Champions of music
Workshop planned to promote music appreciation
The International Grenfell Association (IGA) has been championing health care, education, religion and social services for more than 125 years. Now, the venerable organization has turned its attention to enhancing accessibility to music on the Northern Peninsula and in Labrador.
Enter Joe Donaghey and Joanna Pohl.
Donaghey, a classical guitarist, was hired by IGA to head up phase two of its music program with the title music champion.
“Isn’t that the coolest title, ever?” asked Pohl, coordinator of the Iceberg Festival, who is helping Donaghey to put on a pilot workshop in St. Anthony.
Tentatively, the pilot, which will be a music appreciation workshop, is set to take place in early December. Dates have not been finalized as Donaghey and Pohl are working with Memorial University and local musicians to coordinate schedules.
The planned format is to have the musicians play a short set and talk about why they chose their instruments and the genre of music they play and how those things fit into the context of local and Newfoundland music.
Donaghey himself will be the first guest musician.
His choice of classical guitar was kind of accidental.
“I wanted to do music production, but one year I just forgot to reapply,” he explained. “I could play guitar, so I found the only program in Ontario (Cambrian College) that did guitar and I got in, so I have six years of classical guitar under my belt now.”
In fact, in addition to his advanced diploma from Cambrian, Donaghey has two degrees from Memorial University, a bachelor’s and a degree in music composition.
He said he is now happy with his slip up.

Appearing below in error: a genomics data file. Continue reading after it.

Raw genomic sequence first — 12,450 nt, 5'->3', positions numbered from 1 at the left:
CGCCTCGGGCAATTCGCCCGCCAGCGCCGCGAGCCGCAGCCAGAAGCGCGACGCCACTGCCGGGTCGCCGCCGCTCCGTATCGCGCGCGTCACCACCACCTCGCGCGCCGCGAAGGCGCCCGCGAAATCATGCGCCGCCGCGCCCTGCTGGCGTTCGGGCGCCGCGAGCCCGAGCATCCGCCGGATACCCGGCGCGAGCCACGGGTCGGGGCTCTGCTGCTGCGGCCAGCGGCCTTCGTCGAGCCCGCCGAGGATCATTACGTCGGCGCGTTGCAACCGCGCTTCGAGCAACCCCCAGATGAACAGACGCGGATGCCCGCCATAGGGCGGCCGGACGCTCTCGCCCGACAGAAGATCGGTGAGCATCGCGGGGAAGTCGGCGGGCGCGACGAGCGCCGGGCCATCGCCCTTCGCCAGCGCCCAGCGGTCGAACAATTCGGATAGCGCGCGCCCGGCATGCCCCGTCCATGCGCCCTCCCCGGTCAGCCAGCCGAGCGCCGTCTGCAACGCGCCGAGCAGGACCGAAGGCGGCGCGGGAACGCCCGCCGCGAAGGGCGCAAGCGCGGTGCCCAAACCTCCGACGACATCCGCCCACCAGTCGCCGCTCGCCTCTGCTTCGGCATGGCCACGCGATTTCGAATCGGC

“Learning an instrument gives you incredible discipline, which I don’t think I would have gotten with recording to the same degree,” he said.
Donaghey and Pohl want to turn the pilot into a whole series of workshops on different topics, for St. Anthony and other communities on the Northern Peninsula and in Labrador.
Music appreciation was the natural place to start, Donaghey said.
“Always having music around from a young age, really influenced where I am now,” he explained. “Getting that point across, what music can do, even if it’s not obvious, it certainly shapes who you become.”
Although they will be bringing in others to help present the initiative, Donaghey also wants to make sure there is local involvement.
“I think keeping local musicians in it is important,” he said. “I don’t want to push that out, I want to keep that and also open up things to other influences.”
Pohl’s involvement also came about somewhat accidentally.
Originally from this area, she wanted to move home and get involved with the Grenfell legacy, so she went back to college and was hired by the town to coordinate the Iceberg Festival after graduating.
Also from a musical family, Pohl was looking for a way to tie that personal legacy in with the Grenfell legacy. Donaghey happened to get an office a couple of doors down from hers at the St. Anthony municipal building and they got to talking about working together.
In the short term, she said, they have bitten off what they can manage for the moment, with aspirations of holding regular workshops and perhaps even incorporating a tourism component to it.
In the long term, the plan is much grander.
“We want to have a permanent space and develop an arts and culture centre here that serves the Great Northern Peninsula and Labrador,” she said. “There’s a lot of interest and a lot of support in that long-term concept.”
The first phase of the music program was conducted by MUN professor Dr. Tom Gordon, who worked in Nain with brass bands, a legacy of Moravian mission work in northern Labrador.
Joe Donaghey performs at Memorial University during his graduation recital in April.